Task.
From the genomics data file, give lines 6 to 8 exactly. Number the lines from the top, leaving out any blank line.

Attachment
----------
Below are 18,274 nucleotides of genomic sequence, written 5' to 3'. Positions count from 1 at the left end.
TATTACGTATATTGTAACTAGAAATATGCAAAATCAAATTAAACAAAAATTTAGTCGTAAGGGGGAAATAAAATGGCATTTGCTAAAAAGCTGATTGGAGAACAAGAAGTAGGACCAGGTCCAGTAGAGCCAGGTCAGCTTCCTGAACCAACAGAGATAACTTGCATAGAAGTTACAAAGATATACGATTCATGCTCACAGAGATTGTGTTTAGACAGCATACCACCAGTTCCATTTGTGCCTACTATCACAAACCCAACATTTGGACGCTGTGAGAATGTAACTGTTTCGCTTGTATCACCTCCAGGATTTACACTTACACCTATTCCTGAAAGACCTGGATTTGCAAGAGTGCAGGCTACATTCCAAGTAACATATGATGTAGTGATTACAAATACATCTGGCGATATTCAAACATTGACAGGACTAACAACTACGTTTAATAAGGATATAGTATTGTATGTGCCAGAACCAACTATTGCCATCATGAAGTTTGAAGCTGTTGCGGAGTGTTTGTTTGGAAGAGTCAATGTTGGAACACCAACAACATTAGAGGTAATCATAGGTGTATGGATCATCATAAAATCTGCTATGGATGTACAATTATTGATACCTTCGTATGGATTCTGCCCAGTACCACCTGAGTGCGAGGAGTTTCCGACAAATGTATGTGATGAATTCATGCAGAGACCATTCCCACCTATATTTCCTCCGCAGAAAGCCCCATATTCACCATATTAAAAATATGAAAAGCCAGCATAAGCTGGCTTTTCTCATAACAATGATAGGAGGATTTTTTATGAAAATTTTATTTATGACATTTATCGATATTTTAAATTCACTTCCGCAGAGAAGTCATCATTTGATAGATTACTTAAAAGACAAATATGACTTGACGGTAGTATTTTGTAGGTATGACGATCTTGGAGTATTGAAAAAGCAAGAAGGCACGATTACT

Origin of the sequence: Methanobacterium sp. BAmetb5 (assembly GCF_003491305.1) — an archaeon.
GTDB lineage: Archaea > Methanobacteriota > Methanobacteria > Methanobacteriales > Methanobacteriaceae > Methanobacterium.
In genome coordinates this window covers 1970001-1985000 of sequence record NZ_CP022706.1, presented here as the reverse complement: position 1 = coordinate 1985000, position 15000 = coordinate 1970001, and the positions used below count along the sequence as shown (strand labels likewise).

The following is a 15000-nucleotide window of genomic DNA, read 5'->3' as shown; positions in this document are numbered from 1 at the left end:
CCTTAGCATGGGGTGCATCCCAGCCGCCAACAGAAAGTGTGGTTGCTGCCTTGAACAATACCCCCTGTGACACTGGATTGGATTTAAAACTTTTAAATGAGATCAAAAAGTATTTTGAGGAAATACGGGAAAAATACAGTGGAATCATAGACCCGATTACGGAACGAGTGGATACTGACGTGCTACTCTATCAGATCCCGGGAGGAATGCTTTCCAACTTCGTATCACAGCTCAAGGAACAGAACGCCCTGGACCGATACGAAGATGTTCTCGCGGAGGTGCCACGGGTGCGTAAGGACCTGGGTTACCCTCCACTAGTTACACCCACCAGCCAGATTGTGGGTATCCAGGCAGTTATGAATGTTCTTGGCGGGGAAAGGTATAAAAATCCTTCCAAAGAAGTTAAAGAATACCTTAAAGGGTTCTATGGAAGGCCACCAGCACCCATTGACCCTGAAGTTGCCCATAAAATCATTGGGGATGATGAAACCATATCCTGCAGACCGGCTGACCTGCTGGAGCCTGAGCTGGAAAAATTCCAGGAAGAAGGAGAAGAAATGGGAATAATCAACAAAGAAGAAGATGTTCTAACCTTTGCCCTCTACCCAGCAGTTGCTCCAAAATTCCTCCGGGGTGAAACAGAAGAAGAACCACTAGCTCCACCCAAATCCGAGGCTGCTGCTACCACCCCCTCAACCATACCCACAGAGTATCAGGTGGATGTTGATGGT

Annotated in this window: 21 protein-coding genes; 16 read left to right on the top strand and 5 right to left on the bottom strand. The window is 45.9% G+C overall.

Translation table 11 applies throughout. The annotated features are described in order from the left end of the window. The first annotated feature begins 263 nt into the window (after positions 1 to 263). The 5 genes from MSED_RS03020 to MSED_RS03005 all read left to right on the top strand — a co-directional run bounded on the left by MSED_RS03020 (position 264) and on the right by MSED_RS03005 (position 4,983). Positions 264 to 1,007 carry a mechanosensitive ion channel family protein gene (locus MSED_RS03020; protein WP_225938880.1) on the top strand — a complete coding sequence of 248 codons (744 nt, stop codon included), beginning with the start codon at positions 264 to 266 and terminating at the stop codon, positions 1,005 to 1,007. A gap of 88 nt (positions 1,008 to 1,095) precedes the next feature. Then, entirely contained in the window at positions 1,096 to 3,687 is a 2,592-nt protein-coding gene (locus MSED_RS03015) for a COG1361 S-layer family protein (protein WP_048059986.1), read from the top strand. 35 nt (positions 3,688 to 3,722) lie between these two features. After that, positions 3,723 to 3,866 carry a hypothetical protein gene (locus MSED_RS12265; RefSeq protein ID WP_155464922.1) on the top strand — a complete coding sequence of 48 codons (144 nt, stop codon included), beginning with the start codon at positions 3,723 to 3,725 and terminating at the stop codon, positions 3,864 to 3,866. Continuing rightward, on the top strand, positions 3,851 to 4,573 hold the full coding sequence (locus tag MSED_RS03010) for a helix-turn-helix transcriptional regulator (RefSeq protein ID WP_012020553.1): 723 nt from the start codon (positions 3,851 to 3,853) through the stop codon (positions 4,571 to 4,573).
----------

The following is a 15000-nucleotide window of genomic DNA, read 5'->3' as shown; positions in this document are numbered from 1 at the left end:
CCTTAGCATGGGGTGCATCCCAGCCGCCAACAGAAAGTGTGGTTGCTGCCTTGAACAATACCCCCTGTGACACTGGATTGGATTTAAAACTTTTAAATGAGATCAAAAAGTATTTTGAGGAAATACGGGAAAAATACAGTGGAATCATAGACCCGATTACGGAACGAGTGGATACTGACGTGCTACTCTATCAGATCCCGGGAGGAATGCTTTCCAACTTCGTATCACAGCTCAAGGAACAGAACGCCCTGGACCGATACGAAGATGTTCTCGCGGAGGTGCCACGGGTGCGTAAGGACCTGGGTTACCCTCCACTAGTTACACCCACCAGCCAGATTGTGGGTATCCAGGCAGTTATGAATGTTCTTGGCGGGGAAAGGTATAAAAATCCTTCCAAAGAAGTTAAAGAATACCTTAAAGGGTTCTATGGAAGGCCACCAGCACCCATTGACCCTGAAGTTGCCCATAAAATCATTGGGGATGATGAAACCATATCCTGCAGACCGGCTGACCTGCTGGAGCCTGAGCTGGAAAAATTCCAGGAAGAAGGAGAAGAAATGGGAATAATCAACAAAGAAGAAGATGTTCTAACCTTTGCCCTCTACCCAGCAGTTGCTCCAAAATTCCTCCGGGGTGAAACAGAAGAAGAACCACTAGCTCCACCCAAATCCGAGGCTGCTGCTACCACCCCCTCAACCATACCCACAGAGTATCAGGTGGATGTTGATGGT

Annotated in this window: 21 protein-coding genes; 16 read left to right on the top strand and 5 right to left on the bottom strand. The window is 45.9% G+C overall.